We all saw that horrific Budweiser Superbowl ad which proudly denounced craft brewing in favor of “brewing the hard way” in a macrobrewery. And we all saw the various responses to it which range from defending the beer giant to general head shaking to all-out rage. I just have one question.
What is so hard about Macrobrewing, exactly?
Anheuser-Busch InBev (producer of Budweiser) has the ability to provide automated brewing facilities, brand new equipment, the highest degree of laboratory research and technology, and state of the art bottling and kegging lines. They can purchase brand new equipment when the old stuff gets worn. They can dedicate time, money, and personnel to cutting edge yeast research with gene splicing. While simultaneously nailing specifications by producing large quantities and diluting or blending until each batch hits data requirements perfectly. They can leave a beer in a fermenter longer than expected, because they have another tank open elsewhere. They can have all the raw materials they need with no battling or recipe changes. They can afford to have a well staffed brewhouse and cellar.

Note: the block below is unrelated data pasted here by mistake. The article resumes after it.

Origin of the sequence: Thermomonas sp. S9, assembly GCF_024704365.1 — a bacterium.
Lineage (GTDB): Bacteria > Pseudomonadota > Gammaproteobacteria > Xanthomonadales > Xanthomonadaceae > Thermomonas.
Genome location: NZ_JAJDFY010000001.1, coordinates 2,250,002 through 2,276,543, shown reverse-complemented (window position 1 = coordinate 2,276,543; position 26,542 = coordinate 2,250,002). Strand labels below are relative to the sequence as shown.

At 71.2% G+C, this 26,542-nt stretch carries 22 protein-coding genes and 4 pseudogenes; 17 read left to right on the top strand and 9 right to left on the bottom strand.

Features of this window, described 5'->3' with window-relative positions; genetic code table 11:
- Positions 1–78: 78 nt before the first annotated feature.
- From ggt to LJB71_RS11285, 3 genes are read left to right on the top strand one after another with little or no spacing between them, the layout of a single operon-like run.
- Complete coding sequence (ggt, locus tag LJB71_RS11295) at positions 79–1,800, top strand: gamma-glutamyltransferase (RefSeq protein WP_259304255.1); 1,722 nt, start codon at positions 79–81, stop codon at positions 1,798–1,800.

Yet, apparently when you’ve been brewing for nearly 140 years and you boast your beer hasn’t changed since then – this is brewing “the hard way”???
Let me tell you what IS brewing the hard way. What is hard is brewers and cellars fighting over what’s left in the hot liquor tank. What is hard is finding cellars to work in cold, wet conditions with used equipment that is reminiscent of Frankenstein’s monster. What’s hard is having enough cooler space. What is hard is throwing 10 bags of malt back to back. What is hard is finding enough room in your budget to pull together a MacGyver’d laboratory for your yeast propagation. What is hard is when that brew is 1% lower in ABV than the label, but you can’t afford to dump it, and there’s no extra tanks for blending. What’s hard is using an 8ft ladder to do hop additions to an 11ft tank. What’s hard is when the bottling line goes down but the broken part isn’t made anymore, so a specialized part has be manufactored in Germany (which arrives in two weeks). What is hard is transferring a beer to packaging, running caustic and sani on the tank, and then immediately pumping out from the brew house because you have no more tank space. What is hard is finding the right hops, battling for a share of them, and running out at the end of the season. These are everyday problems in every craft brewery.
These are problems that beer giants like AB no longer understand. Clearly. So please, tell me, tell BrewLab, and tell the interwebs what it means to be #brewedthehardway.
Discovered leaking zwickle clogged overnight #brewedthehardway